Landmark ruling paves the way for vouchers

United States

Momentous Supreme Court decision allows state to subsidise deprived pupils' places at private religious schools. Stephen Phillips reports.

The US Supreme Court has cleared the way for public funding of private religious schools. The landmark decision pushes the politically explosive issue of vouchers to the top of the education agenda.

A divided Supreme Court narrowly approved a controversial programme offering deprived pupils in Cleveland, Ohio, vouchers to attend private schools. As elsewhere in the US, most of these private schools are Christian.

The verdict - billed as the most momentous legal ruling on education since the 1954 ban on segregation - has delighted conservatives, who have long argued for greater use of vouchers to force schools to compete for children.

Extending voucher programmes was a key reform proposed by President Bush - and it now has the green light. Mr Bush said: "The Supreme Court in 1954 declared that our nation cannot have two education systems: one for African-Americans and one for whites.

"Last week the court declared that our nation will not accept one education system for those who can afford to send their children to the school of their choice and one for those who can't. And that's just as historic."

But the decision has enraged opponents, led by teaching unions, who contend that vouchers will do nothing to help state schools.

It was bitterly disputed within the judicial panel, which passed it on a single casting vote, 5 to 4.

Chief Justice William Reinquist controversially concluded that the Ohio programme was "neutral with respect to religion"and did not violate separation of church and state mandated by the US constitution.

But dissenting Justice John Paul Stevens branded the ruling "profoundly misguided". "The scale of aid to religious schools approved is unprecedented," said another dissident, Justice David Souter. Almost all Cleveland voucher recipients use them to attend church-affiliated schools: 3,700 students currently participate, receiving up to $2,250 (pound;1,500) each.

But the Supreme Court's only black judge, Clarence Thomas, said he supported vouchers because they "pluck children from inner-city public schools that deny emancipation to urban minority students.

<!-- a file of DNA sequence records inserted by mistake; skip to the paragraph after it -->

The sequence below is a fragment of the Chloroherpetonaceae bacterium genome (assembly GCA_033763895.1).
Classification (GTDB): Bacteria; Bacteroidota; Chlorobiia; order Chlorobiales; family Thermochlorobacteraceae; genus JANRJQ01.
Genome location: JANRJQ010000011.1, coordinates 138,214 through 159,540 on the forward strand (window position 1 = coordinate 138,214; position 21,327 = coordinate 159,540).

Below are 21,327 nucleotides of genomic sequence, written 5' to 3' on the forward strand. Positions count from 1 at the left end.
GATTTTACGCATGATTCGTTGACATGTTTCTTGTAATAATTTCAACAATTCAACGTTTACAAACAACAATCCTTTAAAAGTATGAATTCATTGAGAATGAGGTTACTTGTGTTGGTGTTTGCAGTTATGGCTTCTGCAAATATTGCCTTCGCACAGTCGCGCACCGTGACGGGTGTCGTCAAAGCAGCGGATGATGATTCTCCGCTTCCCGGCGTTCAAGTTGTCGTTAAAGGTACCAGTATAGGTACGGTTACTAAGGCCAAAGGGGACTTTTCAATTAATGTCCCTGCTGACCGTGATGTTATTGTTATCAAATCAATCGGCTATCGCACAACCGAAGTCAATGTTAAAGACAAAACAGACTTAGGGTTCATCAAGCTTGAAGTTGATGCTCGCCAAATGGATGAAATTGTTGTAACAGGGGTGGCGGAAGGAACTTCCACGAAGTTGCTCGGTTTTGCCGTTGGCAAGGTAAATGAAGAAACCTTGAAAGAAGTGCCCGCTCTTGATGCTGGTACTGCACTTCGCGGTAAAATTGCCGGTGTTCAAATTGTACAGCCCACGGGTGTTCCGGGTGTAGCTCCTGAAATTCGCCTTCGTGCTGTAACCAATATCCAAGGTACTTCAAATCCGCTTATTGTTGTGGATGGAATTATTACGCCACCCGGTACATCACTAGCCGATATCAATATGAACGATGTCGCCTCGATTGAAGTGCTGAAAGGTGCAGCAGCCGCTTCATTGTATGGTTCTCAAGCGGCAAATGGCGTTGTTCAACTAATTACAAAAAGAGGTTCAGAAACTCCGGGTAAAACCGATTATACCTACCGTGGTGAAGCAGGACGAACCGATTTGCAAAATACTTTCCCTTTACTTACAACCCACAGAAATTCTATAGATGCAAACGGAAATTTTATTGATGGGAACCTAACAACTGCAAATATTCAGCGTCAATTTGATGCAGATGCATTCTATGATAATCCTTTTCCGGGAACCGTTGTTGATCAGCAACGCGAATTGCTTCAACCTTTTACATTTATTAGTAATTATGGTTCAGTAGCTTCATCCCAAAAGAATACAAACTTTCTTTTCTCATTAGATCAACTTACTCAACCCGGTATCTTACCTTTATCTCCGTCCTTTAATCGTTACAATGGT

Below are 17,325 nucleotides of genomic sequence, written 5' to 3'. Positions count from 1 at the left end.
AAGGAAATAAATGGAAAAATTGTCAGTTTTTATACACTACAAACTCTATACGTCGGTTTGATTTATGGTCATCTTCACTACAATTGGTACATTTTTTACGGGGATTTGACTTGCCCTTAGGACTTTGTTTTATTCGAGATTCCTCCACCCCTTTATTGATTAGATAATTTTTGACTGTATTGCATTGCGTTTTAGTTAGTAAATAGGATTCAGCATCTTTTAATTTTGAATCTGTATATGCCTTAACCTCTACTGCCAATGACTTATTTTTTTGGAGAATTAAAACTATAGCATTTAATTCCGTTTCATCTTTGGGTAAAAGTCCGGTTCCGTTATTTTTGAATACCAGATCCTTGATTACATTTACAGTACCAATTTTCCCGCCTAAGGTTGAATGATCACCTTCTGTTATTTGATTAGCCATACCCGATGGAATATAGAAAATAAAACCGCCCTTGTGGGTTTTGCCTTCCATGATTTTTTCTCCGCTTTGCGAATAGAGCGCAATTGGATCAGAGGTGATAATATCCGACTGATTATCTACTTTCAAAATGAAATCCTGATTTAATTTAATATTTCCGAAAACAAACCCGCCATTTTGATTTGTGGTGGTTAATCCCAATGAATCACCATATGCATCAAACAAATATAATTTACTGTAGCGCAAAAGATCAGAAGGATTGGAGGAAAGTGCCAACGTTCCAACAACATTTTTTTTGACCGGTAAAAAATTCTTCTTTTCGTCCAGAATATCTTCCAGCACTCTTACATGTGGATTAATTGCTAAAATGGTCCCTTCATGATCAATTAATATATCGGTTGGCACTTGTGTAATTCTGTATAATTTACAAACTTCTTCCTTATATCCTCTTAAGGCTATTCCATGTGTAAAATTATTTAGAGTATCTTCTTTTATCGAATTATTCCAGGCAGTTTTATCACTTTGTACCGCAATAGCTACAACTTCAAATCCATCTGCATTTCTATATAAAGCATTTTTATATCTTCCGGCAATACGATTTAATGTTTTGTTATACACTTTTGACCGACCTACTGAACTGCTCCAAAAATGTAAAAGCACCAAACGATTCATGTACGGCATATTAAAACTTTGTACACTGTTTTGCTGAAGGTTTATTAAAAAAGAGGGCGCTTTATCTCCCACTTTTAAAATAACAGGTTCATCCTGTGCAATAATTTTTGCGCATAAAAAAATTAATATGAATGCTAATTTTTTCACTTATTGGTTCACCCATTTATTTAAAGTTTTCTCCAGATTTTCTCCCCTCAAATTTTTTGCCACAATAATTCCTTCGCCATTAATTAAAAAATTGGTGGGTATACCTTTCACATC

"While the romanticised ideal of universal public education resonates with the cognoscenti who oppose vouchers, poor urban families just want the best education for their children."

Just 40 per cent of Cleveland's inner-city pupils complete their schooling, Sandra Morgan of the city's school board pointed out.

The ruling does not mean vouchers will be offered immediately to all US students, but it allows states to enact laws similar to Ohio's.

Before last week's verdict, Florida and Wisconsin were the only others to offer vouchers, but the dispelling of legal uncertainty will boost efforts to introduce vouchers in at least another six states.

Still, the introduction of voucher schemes is far from assured. California and Michigan voters rejected vouchers in recent referenda. Moreover, a challenge to the Florida law by the biggest teachers' union, the National Education Association is pending.

"Vouchers are not reform," said union president Bob Chase. "If policy-makers want to act on the issues that parents care about, they will address teacher quality, class size, and resources."

Senator Edward Kennedy said that Congress must not abandon its opposition to vouchers.

"It's flat wrong to take scarce public dollars away from public schools and divert them to private schools," he said.

Since their inception in 1996, vouchers have cost Cleveland's education authority $45 million in lost revenue, said Sandra Morgan. She said: "Money follows the child wherever they go to school."

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